Resource capture strategies have shifted, probably forever. Faced with the threat of lower-for-longer prices and peak oil demand, E&P companies have reassessed their appetite for risk. One victim is exploration – the Majors have halved exploration spend since 2014.
The world will rely on oil for some time yet, and Big Oil needs to deliver supply if it is to stay in business. The hunt now focuses on lower risk sources that satisfy other criteria – low cost, long life and low carbon intensity.
BP for one is betting on technology as the answer. It’s targeting reserves replacement of 9 billion boe over the next decade and reckons two-thirds can be tech-enabled – by increasing recovery rates from its existing resource using EOR, digitalisation and application of artificial intelligence. Just 2 to 3 billion boe will come via the drill bit.
Discovered resource opportunities (DROs) fit into the low-risk bucket as a rule. Eni, BP, Total and ExxonMobil have accessed 11 billion barrels of reserves through DROs (mainly in the UAE and Oman) in the last five years. That’s 27% of total reserve additions, and more than conventional exploration in the period. Returns on DROs generally reflect the lower risk, ranging from 5% to 11% in recent Middle East awards.
Brazil features high on Big Oil’s list when it comes to accessible low breakeven oil barrels. No other non-OPEC country competes with Brazil’s sustained production growth which lasts well into the 2030s, driven by the development of multiple giant fields under reasonable fiscal terms. Big Oil sees Brazil as core to its future. So when a giant Brazilian pre-salt DRO is opened to tender you’d expect a who’s who of the industry to roll up.
Brazil features high on Big Oil’s list when it comes to accessible low breakeven oil barrels.
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The Buzios field is the ‘Koh-i-Noor’ of the pre-salt diamonds. Up for tender – 5.8 billion barrels of ‘surplus’ oil, with production expected to build to a peak of 1 million b/d in 2030, a rarity for any project these days. The headline full-cycle IRR of 15% is not to be sniffed at. Marcelo de Assis, Head of Latin America Upstream, includes both signature bonus and estimated past-cost reimbursement in his calculation.
Come the day on 6 November, no IOCs bid for the giant (or indeed the much smaller Itapu). Buzios attracted just one bid from operator Petrobras at the minimum government profit share, CNOOC and CNPC joining in with 5% each. We think three factors played a part in dampening enthusiasm.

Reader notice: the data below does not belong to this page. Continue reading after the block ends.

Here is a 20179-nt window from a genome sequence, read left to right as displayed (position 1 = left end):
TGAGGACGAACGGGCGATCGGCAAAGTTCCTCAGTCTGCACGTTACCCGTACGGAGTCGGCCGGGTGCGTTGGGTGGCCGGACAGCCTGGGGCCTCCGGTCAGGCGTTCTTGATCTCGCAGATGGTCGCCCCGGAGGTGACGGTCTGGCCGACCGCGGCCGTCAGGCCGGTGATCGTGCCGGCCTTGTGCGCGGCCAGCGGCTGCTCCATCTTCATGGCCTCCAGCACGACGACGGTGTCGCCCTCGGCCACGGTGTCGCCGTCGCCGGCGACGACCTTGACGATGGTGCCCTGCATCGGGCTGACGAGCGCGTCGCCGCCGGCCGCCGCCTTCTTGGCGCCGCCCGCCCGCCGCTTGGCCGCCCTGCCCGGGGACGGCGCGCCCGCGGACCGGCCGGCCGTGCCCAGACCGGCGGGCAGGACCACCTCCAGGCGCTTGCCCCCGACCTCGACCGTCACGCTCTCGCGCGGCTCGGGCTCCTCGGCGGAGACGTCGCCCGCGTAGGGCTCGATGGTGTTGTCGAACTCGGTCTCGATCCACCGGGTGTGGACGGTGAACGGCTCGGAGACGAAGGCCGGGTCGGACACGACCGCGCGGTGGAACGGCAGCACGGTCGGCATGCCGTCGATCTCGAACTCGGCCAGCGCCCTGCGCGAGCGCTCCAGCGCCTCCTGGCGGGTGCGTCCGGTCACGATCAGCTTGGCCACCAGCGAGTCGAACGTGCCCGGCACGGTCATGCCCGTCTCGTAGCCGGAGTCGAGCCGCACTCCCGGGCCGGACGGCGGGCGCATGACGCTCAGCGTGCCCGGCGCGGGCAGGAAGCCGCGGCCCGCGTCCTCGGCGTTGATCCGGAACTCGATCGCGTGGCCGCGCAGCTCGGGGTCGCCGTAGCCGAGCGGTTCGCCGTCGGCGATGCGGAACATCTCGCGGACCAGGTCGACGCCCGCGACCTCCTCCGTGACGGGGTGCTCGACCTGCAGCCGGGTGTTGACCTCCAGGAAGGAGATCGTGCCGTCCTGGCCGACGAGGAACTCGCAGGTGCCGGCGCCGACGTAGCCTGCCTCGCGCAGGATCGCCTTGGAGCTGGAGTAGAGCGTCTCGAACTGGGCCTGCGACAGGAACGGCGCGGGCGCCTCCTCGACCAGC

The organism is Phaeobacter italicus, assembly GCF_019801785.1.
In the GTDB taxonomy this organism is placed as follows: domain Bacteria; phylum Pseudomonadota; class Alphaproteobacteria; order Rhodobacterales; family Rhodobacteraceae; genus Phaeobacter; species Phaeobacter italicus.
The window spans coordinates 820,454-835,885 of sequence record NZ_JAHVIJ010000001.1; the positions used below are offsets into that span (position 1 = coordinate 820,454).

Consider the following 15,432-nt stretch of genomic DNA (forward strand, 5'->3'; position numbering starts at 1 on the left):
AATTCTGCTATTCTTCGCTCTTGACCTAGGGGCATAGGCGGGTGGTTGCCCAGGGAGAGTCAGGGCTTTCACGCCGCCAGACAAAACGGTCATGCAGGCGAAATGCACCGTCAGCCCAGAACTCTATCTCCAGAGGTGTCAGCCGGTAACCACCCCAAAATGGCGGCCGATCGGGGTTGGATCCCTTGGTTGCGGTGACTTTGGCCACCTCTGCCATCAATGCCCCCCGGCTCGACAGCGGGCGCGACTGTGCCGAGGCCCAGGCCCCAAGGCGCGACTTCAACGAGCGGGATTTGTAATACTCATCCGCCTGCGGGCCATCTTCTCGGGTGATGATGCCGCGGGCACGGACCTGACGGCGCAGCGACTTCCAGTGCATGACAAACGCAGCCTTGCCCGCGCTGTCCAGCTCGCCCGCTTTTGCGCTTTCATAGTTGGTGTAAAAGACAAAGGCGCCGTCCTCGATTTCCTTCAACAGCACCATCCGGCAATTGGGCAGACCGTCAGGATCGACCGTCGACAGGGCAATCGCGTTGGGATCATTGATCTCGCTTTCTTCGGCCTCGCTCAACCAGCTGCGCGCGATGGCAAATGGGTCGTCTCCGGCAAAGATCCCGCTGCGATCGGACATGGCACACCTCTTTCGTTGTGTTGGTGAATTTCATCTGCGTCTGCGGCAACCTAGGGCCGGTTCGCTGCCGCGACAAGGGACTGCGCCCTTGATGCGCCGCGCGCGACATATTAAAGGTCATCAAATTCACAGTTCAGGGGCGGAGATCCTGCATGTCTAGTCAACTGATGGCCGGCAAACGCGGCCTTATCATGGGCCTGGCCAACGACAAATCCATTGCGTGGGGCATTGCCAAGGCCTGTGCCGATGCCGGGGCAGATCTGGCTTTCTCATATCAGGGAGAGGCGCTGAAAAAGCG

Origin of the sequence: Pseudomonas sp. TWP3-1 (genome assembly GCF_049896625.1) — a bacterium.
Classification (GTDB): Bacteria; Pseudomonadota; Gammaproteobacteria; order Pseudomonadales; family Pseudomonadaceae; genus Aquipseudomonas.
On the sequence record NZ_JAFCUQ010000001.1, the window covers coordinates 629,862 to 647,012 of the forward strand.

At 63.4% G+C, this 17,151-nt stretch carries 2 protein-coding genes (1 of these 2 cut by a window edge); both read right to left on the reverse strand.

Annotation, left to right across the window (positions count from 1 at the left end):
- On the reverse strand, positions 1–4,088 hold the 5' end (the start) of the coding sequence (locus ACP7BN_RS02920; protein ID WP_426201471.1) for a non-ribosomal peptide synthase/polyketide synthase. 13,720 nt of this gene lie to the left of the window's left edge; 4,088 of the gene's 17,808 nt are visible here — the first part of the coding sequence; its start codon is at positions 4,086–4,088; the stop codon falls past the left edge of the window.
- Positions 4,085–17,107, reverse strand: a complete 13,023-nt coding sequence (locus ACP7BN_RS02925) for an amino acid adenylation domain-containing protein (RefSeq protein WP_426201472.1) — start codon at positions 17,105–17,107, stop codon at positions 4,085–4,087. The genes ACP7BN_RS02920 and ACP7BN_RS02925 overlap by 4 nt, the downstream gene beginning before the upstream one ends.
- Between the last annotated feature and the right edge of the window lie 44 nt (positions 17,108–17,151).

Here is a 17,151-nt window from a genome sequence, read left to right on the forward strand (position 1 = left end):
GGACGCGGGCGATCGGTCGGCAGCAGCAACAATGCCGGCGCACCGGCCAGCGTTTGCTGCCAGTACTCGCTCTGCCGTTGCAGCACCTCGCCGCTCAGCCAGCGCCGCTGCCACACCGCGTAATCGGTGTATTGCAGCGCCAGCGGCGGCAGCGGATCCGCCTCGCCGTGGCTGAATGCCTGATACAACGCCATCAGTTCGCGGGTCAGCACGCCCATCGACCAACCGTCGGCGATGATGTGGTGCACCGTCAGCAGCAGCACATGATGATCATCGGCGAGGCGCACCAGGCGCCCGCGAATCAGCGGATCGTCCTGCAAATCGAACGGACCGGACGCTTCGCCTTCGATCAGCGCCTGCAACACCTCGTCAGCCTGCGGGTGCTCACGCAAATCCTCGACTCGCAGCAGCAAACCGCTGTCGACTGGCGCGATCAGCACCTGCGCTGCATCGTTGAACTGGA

First, the Majors already have robust production profiles well into the 2020s. They just didn’t need it, at least not at any cost. The Chinese NOCs, in contrast, face steep production declines within a few years.
Second, a lack of clarity on costs. The bid includes an estimate for past costs but nailing down what will be a large number (we assume US$24 billion) could prove contentious. Upward movement risks eroding the project economics.
Third, the development challenge. The industry is wary of giant projects, and the associated risks to execution, costs and reserves. Libra, another big pre-salt field, has not lived up to expectations. Last month, Shell, ExxonMobil, Eni, Total, CNPC and Inpex walked away from a big greenfield project in Kazakhstan when the economics didn’t stack up. These risks are amplified in Brazil where Petrobras as operator shoulders responsibility for developing multiple big projects simultaneously. Capital spend in Brazil on ultra deepwater projects will rise to a new peak of US$15 billion a year in the mid-2020s, up from under US$10 billion today.
It’s possible we’re not at the endgame for the Buzios JV. Petrobras could yet sell down its stake to IOCs on arm’s-length terms with no government involvement. And let’s be clear – Brazil is still hot. The Majors have big exploration positions; and Concession Round 16 in October attracted record signature bonuses and a raft of big bidders on acreage close to the pre-salt, among them Petronas, QPI (Qatar Petroleum International), Repsol and Chevron.
But the Buzios tender and lack of interest in acreage in the PSC Round 6 early in November underline the caution and capital discipline that are dictating IOC and NOC behaviour.
Striking the right balance between risk and reward has always been critical, but that balance has shifted. Other governments seeking to attract investment will do well to pay heed to the result. Brazil’s surplus pre-salt volumes were the last of the big oil DROs up for grabs, at least for the foreseeable future. Qatar’s North Field expansion, due for award in 2020, is the last big gas DRO in the offing and is the next test of Big Oil’s appetite.